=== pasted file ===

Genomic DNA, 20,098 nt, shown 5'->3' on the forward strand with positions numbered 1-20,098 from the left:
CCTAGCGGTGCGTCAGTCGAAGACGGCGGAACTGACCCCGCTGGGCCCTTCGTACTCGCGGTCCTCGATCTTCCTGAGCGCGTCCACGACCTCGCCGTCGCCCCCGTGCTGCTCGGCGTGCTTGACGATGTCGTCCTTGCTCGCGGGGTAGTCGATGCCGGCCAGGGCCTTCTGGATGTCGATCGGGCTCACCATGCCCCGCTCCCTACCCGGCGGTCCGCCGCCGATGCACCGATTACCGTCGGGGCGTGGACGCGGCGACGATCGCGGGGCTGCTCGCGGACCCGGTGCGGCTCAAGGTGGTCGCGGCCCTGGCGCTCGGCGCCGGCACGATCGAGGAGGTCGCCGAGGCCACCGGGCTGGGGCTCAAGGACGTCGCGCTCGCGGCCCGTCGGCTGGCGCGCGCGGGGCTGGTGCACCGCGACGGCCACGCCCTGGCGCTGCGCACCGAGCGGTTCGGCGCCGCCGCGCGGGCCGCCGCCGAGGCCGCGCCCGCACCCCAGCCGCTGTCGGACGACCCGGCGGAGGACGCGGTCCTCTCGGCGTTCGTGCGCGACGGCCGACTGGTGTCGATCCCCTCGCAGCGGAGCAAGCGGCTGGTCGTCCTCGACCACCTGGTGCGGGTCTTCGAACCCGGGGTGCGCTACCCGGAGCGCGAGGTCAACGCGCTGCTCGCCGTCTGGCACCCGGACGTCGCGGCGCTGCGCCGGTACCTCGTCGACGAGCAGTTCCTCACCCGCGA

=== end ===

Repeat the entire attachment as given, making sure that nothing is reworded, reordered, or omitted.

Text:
Genomic DNA, 20,098 nt, shown 5'->3' on the forward strand with positions numbered 1-20,098 from the left:
CCTAGCGGTGCGTCAGTCGAAGACGGCGGAACTGACCCCGCTGGGCCCTTCGTACTCGCGGTCCTCGATCTTCCTGAGCGCGTCCACGACCTCGCCGTCGCCCCCGTGCTGCTCGGCGTGCTTGACGATGTCGTCCTTGCTCGCGGGGTAGTCGATGCCGGCCAGGGCCTTCTGGATGTCGATCGGGCTCACCATGCCCCGCTCCCTACCCGGCGGTCCGCCGCCGATGCACCGATTACCGTCGGGGCGTGGACGCGGCGACGATCGCGGGGCTGCTCGCGGACCCGGTGCGGCTCAAGGTGGTCGCGGCCCTGGCGCTCGGCGCCGGCACGATCGAGGAGGTCGCCGAGGCCACCGGGCTGGGGCTCAAGGACGTCGCGCTCGCGGCCCGTCGGCTGGCGCGCGCGGGGCTGGTGCACCGCGACGGCCACGCCCTGGCGCTGCGCACCGAGCGGTTCGGCGCCGCCGCGCGGGCCGCCGCCGAGGCCGCGCCCGCACCCCAGCCGCTGTCGGACGACCCGGCGGAGGACGCGGTCCTCTCGGCGTTCGTGCGCGACGGCCGACTGGTGTCGATCCCCTCGCAGCGGAGCAAGCGGCTGGTCGTCCTCGACCACCTGGTGCGGGTCTTCGAACCCGGGGTGCGCTACCCGGAGCGCGAGGTCAACGCGCTGCTCGCCGTCTGGCACCCGGACGTCGCGGCGCTGCGCCGGTACCTCGTCGACGAGCAGTTCCTCACCCGCGA